A collection of short stories and journalistic commentaries depicting my simple life
and how I fit in with the modern day universe of our times




            I was in a pub recently when the conversation, somehow got round to T.S. Eliot. I gave some considerable thought about this for a quite a while and said with a force of conviction, “his name is an anagram of ‘toilets’.” Everyone was very impressed with my newfound ascorbic wit and caustic criticism for the subject matter and suggested that I should therefore put together a collection of literary reviews and critical appreciation. I immediately agreed and then realised that I had never actually written any, so I thought I may as well have a crack at it now. So, here then is an extract from my forthcoming literary collection (don’t hold your breath), provisionally titled ‘The Moving Finger’ in full appreciation of how, many children first learn to read.

                I must admit that I approached the latest novel by the author Pilkington Glass with considerable trepidation. It occurred to me that in the last few years, there have been a great many so-called ‘nature novels’ in which the author follows the adventures of a group of animals, expressing their thoughts and emotions in human language (Watership Down being the best example). At first glance even the idea behind Glass’s novel seemed somewhat rather uninspiring. In this book, called Butterside Up, Glass has created a saga around the lives of a small family of North Sea haddock. Even at the outset, it might seem to a casual reader that any writer trying to express, in English, the thoughts of a haddock is going to encounter considerable difficulty, since haddock are not known to be particularly strong thinkers. And yet as the book progresses, we see that Glass has coped well with that problem, almost by fully ignoring it. Large sections of the book are taken up with the atmospheric and naturalistic conversations between members of the family, giving a unique insight into what it actually means to be a haddock in the early twenty first century, in the middle of the North Sea. (‘It is salty, isn’t it?’ ‘Yes it is.’  - ‘It is wet, isn’t it?’ ‘I’ll say it is.’ And so on.). Yet even at this level, the novel can be read as a stunningly simple, although barbed, comment on the human situation – as seen from sea level, so to speak.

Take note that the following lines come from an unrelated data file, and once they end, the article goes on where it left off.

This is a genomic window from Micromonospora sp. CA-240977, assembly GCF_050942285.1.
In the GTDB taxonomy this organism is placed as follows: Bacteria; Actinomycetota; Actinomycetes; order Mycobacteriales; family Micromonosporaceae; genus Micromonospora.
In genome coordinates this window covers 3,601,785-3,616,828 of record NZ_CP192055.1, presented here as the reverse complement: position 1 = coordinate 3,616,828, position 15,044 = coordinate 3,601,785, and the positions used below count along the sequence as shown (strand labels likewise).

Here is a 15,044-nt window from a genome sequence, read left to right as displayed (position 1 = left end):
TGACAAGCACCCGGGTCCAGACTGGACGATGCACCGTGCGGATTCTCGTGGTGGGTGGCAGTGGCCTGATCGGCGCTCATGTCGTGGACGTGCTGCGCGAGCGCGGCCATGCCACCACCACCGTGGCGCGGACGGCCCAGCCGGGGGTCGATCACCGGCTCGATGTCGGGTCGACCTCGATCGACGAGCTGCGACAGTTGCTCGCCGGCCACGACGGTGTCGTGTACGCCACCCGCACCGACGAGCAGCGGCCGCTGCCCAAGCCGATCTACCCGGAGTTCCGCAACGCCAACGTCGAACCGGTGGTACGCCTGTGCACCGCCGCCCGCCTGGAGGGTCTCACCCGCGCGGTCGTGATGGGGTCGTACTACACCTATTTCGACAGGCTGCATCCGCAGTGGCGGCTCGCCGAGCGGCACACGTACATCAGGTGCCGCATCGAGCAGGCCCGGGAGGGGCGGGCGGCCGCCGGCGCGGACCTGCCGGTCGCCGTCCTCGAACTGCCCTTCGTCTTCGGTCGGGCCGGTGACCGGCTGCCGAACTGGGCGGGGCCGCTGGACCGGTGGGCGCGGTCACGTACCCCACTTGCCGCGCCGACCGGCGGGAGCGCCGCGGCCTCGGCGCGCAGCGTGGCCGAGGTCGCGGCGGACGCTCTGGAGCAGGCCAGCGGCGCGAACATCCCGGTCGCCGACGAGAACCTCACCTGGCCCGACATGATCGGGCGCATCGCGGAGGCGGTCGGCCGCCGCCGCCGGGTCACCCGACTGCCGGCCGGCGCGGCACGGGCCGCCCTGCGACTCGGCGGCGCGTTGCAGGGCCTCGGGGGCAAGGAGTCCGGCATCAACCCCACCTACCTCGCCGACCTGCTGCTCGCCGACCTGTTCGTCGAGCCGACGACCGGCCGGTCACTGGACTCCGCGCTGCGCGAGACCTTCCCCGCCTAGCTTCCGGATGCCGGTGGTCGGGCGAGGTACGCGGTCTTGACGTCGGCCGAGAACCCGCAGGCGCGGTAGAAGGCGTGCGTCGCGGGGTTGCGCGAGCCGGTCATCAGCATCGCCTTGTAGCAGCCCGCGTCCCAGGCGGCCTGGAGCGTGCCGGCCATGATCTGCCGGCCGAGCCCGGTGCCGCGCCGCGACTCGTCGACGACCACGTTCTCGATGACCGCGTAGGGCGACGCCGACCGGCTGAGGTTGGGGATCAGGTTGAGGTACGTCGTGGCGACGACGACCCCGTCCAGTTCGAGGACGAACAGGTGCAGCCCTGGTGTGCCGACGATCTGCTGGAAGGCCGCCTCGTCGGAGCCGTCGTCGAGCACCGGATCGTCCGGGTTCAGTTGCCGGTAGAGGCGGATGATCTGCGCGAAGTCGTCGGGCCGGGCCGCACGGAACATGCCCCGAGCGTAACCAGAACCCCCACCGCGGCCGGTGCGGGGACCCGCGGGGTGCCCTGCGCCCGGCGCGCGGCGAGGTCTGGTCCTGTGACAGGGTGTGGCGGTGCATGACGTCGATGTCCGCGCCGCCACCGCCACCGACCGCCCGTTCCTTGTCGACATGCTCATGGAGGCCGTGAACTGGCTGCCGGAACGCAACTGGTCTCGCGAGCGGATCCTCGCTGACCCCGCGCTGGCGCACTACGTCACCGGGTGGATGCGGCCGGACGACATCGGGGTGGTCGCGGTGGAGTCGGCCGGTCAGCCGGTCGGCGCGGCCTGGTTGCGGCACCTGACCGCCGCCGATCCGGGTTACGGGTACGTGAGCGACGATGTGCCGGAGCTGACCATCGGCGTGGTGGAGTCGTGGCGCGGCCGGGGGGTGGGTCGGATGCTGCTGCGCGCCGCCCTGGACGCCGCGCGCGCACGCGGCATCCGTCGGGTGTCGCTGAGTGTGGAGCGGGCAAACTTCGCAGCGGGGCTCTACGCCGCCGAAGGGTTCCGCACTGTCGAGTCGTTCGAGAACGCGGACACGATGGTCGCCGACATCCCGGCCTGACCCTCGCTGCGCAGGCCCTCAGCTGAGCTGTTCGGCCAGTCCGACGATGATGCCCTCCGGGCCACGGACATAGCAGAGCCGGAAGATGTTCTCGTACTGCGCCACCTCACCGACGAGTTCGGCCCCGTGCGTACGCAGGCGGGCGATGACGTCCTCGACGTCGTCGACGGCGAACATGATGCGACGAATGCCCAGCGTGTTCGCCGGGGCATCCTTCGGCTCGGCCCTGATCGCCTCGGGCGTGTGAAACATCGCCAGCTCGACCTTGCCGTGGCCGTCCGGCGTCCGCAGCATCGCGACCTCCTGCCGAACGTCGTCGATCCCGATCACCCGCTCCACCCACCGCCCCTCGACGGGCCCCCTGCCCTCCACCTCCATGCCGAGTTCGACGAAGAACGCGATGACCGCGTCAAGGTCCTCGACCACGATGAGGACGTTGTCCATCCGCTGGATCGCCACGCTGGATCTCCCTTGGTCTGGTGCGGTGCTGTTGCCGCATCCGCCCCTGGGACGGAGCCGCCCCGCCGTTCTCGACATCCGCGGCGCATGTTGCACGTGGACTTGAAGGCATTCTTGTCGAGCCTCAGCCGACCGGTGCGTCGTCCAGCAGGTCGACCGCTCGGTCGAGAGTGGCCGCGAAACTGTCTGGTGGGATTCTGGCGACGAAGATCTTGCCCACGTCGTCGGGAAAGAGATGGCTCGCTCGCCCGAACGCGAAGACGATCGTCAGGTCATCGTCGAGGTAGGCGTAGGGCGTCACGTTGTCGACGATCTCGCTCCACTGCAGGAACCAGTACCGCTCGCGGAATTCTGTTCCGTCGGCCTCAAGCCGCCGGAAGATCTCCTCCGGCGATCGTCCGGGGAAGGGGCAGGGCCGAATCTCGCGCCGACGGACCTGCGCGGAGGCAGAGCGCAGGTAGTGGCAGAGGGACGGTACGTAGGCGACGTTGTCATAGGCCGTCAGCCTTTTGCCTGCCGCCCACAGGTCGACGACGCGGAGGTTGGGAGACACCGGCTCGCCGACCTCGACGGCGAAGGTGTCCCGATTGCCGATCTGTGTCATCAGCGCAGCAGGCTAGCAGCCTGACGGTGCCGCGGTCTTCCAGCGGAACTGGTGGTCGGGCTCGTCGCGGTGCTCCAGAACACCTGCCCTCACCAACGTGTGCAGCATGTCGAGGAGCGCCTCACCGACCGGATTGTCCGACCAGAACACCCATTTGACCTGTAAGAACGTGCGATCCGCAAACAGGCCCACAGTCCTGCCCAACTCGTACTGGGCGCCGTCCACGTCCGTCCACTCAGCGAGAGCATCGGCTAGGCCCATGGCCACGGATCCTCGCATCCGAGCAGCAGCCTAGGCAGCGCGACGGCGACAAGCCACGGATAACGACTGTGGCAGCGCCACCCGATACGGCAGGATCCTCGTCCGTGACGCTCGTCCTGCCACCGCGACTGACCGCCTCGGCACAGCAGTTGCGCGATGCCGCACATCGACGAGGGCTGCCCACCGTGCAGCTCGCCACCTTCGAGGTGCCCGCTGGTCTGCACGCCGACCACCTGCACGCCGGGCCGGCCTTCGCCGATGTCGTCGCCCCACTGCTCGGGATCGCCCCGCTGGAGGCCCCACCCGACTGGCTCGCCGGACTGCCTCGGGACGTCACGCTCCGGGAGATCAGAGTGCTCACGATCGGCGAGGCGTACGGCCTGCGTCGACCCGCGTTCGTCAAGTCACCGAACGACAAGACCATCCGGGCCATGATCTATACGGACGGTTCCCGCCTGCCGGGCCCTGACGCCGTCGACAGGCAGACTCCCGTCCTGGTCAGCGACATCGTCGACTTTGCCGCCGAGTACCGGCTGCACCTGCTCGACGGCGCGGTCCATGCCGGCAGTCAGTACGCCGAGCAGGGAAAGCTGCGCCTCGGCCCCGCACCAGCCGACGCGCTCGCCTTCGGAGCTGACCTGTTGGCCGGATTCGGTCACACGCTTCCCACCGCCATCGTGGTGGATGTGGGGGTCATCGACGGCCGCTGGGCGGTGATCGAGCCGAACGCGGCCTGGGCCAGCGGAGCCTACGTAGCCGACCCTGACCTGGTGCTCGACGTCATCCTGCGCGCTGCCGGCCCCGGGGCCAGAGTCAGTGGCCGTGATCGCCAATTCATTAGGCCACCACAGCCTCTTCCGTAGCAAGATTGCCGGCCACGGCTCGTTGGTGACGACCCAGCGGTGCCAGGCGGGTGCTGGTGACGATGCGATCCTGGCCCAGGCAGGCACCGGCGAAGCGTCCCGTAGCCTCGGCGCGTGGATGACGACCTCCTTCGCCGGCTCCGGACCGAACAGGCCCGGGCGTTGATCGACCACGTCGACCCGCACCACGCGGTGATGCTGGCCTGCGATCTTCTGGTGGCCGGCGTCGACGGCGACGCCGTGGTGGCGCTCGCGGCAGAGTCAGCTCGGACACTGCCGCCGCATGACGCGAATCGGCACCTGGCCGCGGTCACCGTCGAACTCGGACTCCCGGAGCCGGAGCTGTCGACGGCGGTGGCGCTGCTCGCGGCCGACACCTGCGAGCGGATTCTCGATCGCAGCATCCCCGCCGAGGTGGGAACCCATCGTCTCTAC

But Butterside Up is much more than that, and gradually unfolds as a truly classical saga. It’s hero is the middle brother of a family of eighty seven haddock children whose name is Birds-Eye. At the beginning of the book he is emotionally neutral, uninvolved in his environment, regarding the North Sea simply as his omnipresent and unvarying nursery, restaurant, lavatory and bedroom (or, as we later find, brothel). His closest friend is a younger haddock called, because of his peculiar colouring, Nail-Varnish. Nail-Varnish is something of an heretic and keeps on having weird ideas, considered by the rest of the tribe as somewhat obscene or even taboo – for instance, he has a tremendously curious desire to know what chips taste like.